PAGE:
By Yehune Belay
Tigrai Online, October 28, 2013
The Gillgel Gibe III dam hydropower project is now more than 75% complete. It is expected to start generating power early next year, when its first turbine becomes operational.
The rest nine turbines will be installed and become fully operational until April 2016, thereby providing the total generating capacity of 1870 MW.
To meet the plan ahead, the task to finish the 246 meters long roller compacted dam, which will be one of the highest of its kind in the world, is well underway that more than 250 thousand meter cube of concrete is compacted every month.
The dam will be about 150 kilometers long. The Roller Compacted Concrete technology, which is used for the dam, has not only enabled time-efficient project performance but also reduced the amount of cement used by one third. Not to forget, the deligence and committment of the more than 7,000 workers of the project.
The Gibe III Hydro-power project, with its potential to double the current electric power generating capacity of the country, is a key part of Ethiopia's 5-years Growth and Transformation Plan(GTP) and its plan to attain middle-income status by 2025.
Gibe III is not merely a national project. It is of regional significance. It will benefit Kenya, Djibouti and South Sudan, among others.
Last week, a prominient Kenyan media reported that:
"Kenya will soon begin buying cheaper electricity from Ethiopia. The two counties have secured partial funds for construction of a 1,068-kilometre power line, expected to be completed in September 2018.
The 102 billion shillings Eastern Electricity Highway project will run from Ethiopia into several towns along the border in North Eastern Kenya."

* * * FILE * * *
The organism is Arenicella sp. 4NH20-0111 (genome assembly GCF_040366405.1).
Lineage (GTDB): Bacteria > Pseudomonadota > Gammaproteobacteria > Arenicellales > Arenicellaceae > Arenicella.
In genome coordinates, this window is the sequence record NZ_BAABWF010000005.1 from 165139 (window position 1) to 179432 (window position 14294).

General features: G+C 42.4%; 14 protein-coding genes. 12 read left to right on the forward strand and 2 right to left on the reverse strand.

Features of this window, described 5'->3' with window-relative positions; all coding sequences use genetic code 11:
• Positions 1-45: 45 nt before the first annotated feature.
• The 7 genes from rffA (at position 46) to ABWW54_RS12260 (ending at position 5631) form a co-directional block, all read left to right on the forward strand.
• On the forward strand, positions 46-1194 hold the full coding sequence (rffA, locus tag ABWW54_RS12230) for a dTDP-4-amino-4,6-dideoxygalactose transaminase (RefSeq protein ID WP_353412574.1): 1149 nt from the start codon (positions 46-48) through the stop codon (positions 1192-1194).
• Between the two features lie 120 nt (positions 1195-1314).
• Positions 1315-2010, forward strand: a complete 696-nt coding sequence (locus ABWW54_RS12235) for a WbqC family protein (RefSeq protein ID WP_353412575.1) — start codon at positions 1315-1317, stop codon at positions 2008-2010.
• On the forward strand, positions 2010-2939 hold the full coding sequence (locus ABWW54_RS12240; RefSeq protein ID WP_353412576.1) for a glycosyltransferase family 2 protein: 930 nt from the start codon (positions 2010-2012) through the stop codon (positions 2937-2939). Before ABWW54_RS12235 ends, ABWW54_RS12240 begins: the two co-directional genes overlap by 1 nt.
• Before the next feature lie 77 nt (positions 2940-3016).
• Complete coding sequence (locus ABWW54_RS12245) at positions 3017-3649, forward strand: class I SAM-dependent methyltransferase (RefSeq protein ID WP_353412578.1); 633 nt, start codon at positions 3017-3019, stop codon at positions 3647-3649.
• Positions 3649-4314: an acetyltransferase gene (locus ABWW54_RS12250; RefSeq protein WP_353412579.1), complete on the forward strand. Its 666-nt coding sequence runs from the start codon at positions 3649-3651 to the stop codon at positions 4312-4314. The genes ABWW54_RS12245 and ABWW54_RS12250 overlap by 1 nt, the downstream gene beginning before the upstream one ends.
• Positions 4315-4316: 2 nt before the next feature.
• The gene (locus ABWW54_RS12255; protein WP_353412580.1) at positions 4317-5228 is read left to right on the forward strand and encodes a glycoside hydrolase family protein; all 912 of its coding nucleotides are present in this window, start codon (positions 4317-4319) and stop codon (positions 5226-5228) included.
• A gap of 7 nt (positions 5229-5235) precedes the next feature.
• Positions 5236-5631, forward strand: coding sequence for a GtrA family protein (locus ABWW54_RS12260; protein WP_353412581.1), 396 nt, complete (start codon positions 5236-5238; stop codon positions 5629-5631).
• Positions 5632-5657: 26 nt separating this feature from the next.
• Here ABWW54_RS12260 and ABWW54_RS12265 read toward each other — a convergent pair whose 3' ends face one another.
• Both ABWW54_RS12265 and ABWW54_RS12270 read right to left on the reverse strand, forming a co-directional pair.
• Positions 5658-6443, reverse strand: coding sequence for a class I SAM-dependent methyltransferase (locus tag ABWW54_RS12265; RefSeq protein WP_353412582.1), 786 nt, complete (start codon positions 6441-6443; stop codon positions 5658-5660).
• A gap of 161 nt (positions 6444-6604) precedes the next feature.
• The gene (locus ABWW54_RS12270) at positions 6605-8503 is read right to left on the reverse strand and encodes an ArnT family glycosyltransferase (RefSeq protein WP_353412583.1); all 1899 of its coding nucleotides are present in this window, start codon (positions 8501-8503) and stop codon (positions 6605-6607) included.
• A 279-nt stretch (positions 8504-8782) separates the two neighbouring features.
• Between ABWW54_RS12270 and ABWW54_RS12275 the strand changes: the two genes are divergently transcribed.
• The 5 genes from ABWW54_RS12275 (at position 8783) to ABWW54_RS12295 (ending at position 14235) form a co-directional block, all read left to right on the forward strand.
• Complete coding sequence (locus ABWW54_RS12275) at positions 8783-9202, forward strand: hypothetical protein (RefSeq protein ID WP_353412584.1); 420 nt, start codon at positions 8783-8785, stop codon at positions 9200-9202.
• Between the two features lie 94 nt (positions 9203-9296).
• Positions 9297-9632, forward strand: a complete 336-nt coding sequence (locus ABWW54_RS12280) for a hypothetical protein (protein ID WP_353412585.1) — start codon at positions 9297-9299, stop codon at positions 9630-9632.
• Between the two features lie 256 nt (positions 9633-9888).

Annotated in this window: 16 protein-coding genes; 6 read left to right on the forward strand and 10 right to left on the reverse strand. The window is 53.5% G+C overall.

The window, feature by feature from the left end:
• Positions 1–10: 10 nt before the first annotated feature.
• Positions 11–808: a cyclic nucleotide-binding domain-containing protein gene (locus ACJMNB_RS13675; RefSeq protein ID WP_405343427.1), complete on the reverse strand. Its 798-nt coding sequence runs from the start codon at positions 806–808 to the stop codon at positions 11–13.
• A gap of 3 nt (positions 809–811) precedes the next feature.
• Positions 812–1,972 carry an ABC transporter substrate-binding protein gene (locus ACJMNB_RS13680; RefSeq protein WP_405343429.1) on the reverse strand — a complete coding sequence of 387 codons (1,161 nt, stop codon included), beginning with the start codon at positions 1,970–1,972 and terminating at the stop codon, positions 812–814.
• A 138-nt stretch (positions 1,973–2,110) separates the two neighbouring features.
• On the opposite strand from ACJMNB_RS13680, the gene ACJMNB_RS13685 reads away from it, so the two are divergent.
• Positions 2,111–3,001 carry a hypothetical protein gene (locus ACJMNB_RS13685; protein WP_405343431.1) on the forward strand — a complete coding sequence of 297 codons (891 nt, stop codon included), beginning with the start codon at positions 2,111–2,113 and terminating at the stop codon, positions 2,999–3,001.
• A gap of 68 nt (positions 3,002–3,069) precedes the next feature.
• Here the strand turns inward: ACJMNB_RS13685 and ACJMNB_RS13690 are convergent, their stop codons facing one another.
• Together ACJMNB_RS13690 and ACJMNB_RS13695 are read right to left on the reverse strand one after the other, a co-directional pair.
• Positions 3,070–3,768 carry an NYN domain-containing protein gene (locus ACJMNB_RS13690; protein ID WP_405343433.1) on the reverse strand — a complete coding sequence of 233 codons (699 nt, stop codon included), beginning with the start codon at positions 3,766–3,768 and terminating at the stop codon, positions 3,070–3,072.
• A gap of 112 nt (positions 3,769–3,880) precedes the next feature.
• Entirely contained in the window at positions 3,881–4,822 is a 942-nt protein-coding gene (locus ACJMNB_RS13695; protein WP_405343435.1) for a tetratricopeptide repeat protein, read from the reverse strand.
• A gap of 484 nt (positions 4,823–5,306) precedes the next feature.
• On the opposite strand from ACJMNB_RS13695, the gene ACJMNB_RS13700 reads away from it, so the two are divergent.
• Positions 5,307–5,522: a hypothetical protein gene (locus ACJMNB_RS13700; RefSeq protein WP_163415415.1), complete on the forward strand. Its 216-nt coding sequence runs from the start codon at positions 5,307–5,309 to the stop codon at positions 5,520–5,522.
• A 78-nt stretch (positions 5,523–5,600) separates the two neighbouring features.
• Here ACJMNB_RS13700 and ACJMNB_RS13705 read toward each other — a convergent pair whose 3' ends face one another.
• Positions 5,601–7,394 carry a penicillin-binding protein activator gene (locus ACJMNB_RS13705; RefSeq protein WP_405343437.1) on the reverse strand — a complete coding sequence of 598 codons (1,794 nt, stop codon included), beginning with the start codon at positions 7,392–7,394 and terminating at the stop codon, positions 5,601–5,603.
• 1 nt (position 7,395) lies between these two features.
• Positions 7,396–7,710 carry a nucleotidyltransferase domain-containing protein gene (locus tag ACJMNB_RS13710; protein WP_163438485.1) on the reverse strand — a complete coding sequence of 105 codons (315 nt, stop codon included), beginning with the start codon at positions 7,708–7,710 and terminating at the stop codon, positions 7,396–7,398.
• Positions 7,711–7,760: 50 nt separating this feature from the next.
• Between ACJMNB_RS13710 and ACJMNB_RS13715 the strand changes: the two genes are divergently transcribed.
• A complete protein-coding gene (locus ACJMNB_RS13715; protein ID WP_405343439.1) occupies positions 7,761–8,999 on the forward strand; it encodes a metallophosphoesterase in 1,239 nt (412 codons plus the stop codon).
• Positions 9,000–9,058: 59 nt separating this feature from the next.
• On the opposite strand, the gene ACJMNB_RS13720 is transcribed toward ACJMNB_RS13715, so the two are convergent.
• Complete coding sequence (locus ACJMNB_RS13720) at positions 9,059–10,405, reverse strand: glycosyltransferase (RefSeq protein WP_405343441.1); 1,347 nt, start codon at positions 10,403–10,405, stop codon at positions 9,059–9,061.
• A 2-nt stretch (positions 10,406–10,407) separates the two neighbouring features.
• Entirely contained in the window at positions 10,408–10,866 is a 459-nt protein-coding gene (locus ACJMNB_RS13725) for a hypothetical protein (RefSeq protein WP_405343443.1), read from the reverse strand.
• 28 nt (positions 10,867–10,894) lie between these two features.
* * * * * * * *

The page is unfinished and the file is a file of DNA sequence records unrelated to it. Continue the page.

Similarly, the former Prime Minister of Kenya, Raila Odinga, supported the Gibe III dam project last year saying that:
”We will lower the cost of energy through the importation of power from Ethiopia.
Ethiopia will sell electricity to us and we are financing [the power-transmission line] because it will lower the cost of energy".
Despite Gibe III Hydropower project's promise to transform the lives of millions in Ethiopia and Kenya in Ethiopia and Kenya, it construction didn't get an easy ride.
Anti-dam activist groups had left no stone unturned in their sinister but futile to stop the construction of the Gillegel Gibe III dam project.
It was since its launch that the project became a target of anti-dam groups, whom Prime Minister Meles Zenawi described as:
"these people are concerned that butterflies will be disturbed by such projects and they will not allow the disturbance of butterflies even if this means millions of people have to be subjected to the deadliest killer diseases of all, poverty, in order not to disturb the butterflies."
The first tactic of these anti-dam groups were funding organizations.
They launched political campaigns against international funding institutions to drag the lending process, thereby prolong Ethiopia's road to escape poverty.
To their dismay, the Ethiopian government withdrew its funding requests and decided to construct the dam by its own money. At the time, both the anti-dam groups and others thought that the project will collapse.
However, the booming Ethiopian economy, coupled with prudent fiscal policy and cost-effective construction methods, enabled the advancement of the project.
It was only after the project progressed as per the schedule that a Chinese bank came in to lend some 495 million dollars for the purchase and installation of electrical and mechanical equipments of the project.
Eventually, World Bank came on-board last year to finance the construction of transmission lines to Kenya.
The anti-dam groups launched campaigns against the Chinese and World Bank finances, but it was already clear that Ethiopia can finish and use the Gibe III dam without those funds.
Therefore, the anti-dam groups went to all sorts of tricks to create international pressure and stop the project. They prepared flawed “studies”, launched petitions and demonstrations. They even succeeded to mislead one UNESCO committee, though that was a short-lived one.
All these attempts failed one by one and the project is 75% complete now and expected to start generating power early next year, when its first turbine becomes operational.
This, apparently, created desperation among the anti-dam groups. Since they failed to twist Ethiopia's hands, they started spinning issues to fit their fantasy.
As the completion date of the project approaches, these anti-dam international bullies found it easier to claim victory rather than admit defeat by Ethiopia.
For example, a recent story on VOA claimed that: